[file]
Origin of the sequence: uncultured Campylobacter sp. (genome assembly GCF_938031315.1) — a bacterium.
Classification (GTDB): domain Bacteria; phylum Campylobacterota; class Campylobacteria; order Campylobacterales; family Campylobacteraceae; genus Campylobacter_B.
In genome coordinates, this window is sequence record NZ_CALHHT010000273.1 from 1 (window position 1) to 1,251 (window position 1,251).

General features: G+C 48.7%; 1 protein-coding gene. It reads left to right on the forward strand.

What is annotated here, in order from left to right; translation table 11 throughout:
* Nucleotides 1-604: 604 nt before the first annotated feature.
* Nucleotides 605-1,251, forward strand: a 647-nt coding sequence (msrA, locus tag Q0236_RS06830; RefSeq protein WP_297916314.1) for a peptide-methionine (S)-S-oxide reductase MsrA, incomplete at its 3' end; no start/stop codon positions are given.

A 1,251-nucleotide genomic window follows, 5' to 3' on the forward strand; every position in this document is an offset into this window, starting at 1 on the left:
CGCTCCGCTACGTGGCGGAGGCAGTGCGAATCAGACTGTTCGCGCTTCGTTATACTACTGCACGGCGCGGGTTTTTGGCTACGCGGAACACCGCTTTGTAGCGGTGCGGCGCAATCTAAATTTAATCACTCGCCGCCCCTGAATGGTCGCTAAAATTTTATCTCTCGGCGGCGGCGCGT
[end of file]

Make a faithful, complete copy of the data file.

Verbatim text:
Origin of the sequence: uncultured Campylobacter sp. (genome assembly GCF_938031315.1) — a bacterium.
Classification (GTDB): domain Bacteria; phylum Campylobacterota; class Campylobacteria; order Campylobacterales; family Campylobacteraceae; genus Campylobacter_B.
In genome coordinates, this window is sequence record NZ_CALHHT010000273.1 from 1 (window position 1) to 1,251 (window position 1,251).

General features: G+C 48.7%; 1 protein-coding gene. It reads left to right on the forward strand.

What is annotated here, in order from left to right; translation table 11 throughout:
* Nucleotides 1-604: 604 nt before the first annotated feature.
* Nucleotides 605-1,251, forward strand: a 647-nt coding sequence (msrA, locus tag Q0236_RS06830; RefSeq protein WP_297916314.1) for a peptide-methionine (S)-S-oxide reductase MsrA, incomplete at its 3' end; no start/stop codon positions are given.

A 1,251-nucleotide genomic window follows, 5' to 3' on the forward strand; every position in this document is an offset into this window, starting at 1 on the left:
CGCTCCGCTACGTGGCGGAGGCAGTGCGAATCAGACTGTTCGCGCTTCGTTATACTACTGCACGGCGCGGGTTTTTGGCTACGCGGAACACCGCTTTGTAGCGGTGCGGCGCAATCTAAATTTAATCACTCGCCGCCCCTGAATGGTCGCTAAAATTTTATCTCTCGGCGGCGGCGCGT